Inwardly he is the ‗illuminating revelatory knowledge‘. Soma outwardly represents the moon. Inwardly he is the god of ‗the spiritual ecstasy, Ananda‘. As per the psychological interpretation of Sri Aurobindo the Vedic godhead Vayu is ‗the master of the life-energies‘, Brihaspati is ‗the power of the soul within‘. Thus, according to Sri Aurobindo, Saraswati represents ‗truth audition‘, Ila ‗truth vision‘, and Mahi or Bharati ‗the largeness of the Truth-consciousness‘. Surya represents ‗the illumination of the Ritam rising upon the mind‘, Indra ‗the mind-power‘. For him Usha is the ‗symbol of new openings of divine illuminations on man‘s physical consciousness‘ and Soma is ‗a figure for the divine ananda, the very substance of immortality‘; Aditi is ‗Infinite Consciousness‘; Mitra is ‗the luminous power of love leading to harmony in thought, impulse and action‘; Varuna is ‗the Vast Expanse, the oceanic wideness and unity of infinite Truth‘; Aryaman is ‗the immortal puissance of clear discerning aspiration leading beyond‘; Ashwins represent the swiftness and effectiveness of action in the great journey to Truth and illumination‘.

Thus when one looks at the Vedic Godheads one learns that the psychological science of the transformation of the human into the Divine, the mental into the supramental, the falsehood into the Truth, the darkness into the light, mortality into the immortality, is portrayed richly in the poetic hymns of the ancient Indian Rishis. So, all these godheads are both intuitive of, and a psychological and spiritual guide to a Divine Life on Earth which is the ultimate goal of the Sanatana Dharma or the Perennial Truth.


Sri Aurobindo says ―The Chandas – poetic measure of the sacred hymns or Mantras – Anuup, Triup, Jagat, Gyatr etc. are treated as symbolic of the rhythms in which the Universal movement of things is cast.

For the Rishis, metre or Chandas was not a lifeless formal construction but the reproduction of great creative world rhythm. Sri Aurobindo believed like the Vedic Rishis that ―the spirit of creation framed all movements of the world by Chandas, in certain fixed rhythm of the formative word, and it is because they are faithful to the cosmic metres that the basic world movements unchangingly endure. A balanced harmony maintained by a system of subtle recurrences is the foundation of immortality in created things, and metrical movement is simply creative sound grown conscious of this secret of its own powers.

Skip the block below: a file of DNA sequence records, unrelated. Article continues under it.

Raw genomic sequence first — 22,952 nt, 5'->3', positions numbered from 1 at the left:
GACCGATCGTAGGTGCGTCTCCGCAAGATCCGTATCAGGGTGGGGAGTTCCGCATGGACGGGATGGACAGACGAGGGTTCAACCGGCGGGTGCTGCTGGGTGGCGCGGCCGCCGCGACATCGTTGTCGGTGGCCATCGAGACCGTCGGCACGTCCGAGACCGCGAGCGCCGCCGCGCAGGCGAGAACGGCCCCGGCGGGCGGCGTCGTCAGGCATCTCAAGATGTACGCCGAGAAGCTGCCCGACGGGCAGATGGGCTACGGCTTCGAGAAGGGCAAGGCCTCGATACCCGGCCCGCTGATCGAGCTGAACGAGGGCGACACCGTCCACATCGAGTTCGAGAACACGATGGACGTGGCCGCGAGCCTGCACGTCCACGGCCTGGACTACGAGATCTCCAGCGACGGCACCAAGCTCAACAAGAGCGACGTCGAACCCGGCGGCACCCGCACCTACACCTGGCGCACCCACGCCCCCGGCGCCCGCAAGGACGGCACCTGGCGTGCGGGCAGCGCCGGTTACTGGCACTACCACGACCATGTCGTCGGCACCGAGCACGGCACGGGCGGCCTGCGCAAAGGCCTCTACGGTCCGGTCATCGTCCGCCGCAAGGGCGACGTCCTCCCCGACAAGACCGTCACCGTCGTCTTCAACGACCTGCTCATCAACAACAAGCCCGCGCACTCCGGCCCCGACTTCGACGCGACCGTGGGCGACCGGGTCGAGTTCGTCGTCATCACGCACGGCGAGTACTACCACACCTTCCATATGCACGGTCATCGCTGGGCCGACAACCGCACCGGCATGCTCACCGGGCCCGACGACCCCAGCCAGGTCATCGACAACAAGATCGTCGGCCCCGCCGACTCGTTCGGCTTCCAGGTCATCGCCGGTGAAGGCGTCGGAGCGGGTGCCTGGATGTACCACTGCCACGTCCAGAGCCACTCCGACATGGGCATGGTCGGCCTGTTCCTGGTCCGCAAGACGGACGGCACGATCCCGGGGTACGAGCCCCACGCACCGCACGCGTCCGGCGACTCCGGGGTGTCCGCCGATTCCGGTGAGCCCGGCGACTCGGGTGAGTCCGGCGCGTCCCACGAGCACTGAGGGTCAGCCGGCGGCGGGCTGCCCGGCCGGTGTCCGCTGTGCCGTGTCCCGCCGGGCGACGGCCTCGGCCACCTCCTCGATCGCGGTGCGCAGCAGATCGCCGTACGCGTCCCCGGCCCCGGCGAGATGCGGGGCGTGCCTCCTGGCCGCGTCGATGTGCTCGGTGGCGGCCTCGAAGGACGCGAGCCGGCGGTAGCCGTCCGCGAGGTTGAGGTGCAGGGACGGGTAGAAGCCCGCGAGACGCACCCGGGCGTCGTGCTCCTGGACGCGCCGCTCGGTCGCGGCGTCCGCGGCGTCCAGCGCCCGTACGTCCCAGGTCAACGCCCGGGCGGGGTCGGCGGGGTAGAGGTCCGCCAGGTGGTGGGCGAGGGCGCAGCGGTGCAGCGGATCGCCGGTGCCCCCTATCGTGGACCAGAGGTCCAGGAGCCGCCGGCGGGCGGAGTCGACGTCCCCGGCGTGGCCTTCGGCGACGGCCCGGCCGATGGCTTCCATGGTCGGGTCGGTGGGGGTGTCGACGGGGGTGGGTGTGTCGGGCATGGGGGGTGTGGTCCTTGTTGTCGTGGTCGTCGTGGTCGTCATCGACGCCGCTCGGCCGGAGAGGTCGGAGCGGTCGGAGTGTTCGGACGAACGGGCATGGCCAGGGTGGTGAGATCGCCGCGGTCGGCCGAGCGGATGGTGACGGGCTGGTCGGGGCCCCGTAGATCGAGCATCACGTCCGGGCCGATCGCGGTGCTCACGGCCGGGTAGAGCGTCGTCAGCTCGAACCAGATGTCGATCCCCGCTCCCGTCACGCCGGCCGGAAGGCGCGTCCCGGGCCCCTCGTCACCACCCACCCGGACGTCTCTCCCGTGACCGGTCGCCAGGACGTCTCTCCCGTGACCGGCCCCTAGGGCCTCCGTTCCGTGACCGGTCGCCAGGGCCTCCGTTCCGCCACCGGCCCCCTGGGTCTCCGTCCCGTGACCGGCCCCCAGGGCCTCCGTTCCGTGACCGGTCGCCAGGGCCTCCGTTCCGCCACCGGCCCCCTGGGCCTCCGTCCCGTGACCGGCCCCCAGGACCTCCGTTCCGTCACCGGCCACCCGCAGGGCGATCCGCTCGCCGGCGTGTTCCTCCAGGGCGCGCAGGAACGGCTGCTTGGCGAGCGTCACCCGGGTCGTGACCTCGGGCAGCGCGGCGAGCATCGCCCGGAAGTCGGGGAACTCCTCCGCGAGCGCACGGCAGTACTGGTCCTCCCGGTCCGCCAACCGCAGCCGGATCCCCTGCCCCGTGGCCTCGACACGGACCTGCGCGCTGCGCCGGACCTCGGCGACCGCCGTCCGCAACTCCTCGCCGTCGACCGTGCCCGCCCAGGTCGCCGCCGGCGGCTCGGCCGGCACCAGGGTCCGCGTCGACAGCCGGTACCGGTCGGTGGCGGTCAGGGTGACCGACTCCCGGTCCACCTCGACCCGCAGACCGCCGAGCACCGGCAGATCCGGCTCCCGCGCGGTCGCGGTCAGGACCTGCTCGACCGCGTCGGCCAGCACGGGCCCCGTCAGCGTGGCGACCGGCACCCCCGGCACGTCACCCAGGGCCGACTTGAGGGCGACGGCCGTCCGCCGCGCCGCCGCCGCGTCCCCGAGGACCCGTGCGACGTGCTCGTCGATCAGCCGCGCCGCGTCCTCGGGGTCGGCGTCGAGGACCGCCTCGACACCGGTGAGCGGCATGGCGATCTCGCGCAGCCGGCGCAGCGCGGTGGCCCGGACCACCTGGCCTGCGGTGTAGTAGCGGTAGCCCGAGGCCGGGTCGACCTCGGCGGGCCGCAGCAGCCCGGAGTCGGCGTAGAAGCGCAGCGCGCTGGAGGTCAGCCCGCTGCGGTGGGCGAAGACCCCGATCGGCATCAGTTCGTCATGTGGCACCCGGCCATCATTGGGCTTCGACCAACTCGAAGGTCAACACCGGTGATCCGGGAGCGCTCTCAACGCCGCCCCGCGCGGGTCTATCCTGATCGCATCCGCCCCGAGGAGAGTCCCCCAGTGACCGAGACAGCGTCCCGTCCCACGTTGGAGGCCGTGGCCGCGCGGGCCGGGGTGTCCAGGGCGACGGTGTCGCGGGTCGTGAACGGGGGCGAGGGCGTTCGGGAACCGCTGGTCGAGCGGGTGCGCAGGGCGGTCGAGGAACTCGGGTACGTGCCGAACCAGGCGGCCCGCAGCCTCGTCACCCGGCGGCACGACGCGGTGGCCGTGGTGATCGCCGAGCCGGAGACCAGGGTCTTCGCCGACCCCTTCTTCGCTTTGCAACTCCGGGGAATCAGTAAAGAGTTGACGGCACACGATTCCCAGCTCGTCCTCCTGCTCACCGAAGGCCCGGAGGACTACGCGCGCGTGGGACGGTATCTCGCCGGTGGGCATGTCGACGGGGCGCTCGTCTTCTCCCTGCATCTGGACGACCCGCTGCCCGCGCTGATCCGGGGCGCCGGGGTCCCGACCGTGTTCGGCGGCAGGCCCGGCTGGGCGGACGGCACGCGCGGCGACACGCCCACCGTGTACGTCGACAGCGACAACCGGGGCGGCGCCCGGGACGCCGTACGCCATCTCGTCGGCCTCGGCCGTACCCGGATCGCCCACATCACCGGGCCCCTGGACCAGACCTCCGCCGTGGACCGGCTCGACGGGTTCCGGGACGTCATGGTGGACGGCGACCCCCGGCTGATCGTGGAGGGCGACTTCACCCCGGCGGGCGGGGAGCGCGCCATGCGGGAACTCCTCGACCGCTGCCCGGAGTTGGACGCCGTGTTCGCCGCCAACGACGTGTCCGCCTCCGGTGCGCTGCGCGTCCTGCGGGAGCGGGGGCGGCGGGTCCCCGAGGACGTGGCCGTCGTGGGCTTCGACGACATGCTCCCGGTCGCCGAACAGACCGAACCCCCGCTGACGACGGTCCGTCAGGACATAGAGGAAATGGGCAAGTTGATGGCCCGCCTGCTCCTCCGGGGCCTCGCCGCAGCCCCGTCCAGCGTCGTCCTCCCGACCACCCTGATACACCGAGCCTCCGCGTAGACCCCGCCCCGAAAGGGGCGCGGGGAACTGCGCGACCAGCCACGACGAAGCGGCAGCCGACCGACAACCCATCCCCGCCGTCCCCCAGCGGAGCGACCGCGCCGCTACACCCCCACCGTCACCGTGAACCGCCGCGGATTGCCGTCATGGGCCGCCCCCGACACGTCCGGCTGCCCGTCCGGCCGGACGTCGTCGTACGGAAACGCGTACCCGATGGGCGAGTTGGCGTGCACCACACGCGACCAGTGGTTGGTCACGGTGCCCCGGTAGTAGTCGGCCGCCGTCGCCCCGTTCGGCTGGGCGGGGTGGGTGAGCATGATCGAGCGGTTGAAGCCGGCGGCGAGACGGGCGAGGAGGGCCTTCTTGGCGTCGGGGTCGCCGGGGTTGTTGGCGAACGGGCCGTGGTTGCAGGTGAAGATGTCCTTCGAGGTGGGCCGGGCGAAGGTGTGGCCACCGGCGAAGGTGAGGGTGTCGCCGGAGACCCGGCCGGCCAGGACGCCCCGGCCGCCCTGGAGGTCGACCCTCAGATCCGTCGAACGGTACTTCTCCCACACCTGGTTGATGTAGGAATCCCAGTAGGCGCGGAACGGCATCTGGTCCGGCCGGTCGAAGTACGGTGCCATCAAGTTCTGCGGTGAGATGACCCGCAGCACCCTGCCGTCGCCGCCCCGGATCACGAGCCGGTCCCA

A metre is generally regulated by several elements such as, the number of metrical lines, number of syllables and their arrangement or the number of syllabic instants, the arrangement of pauses etc. In the case of Sanskrit Chandas or metres it is seen that the main principle governing the metres of the Vedas is measurement by number of syllables. This also was extended to the classical Sanskrit metres. But the classical Sanskrit metres differ in many cases from that of the Vedic ones. In Vedic metres it is the number of syllables that only matters. But in classical Sanskrit metres the arrangement of syllables by short and long plays an important role. In Vedic Sanskrit it is not necessary that all the GDyatri Chandas should have the same arrangement of syllables, but the number of syllables should be the same in all the quarters.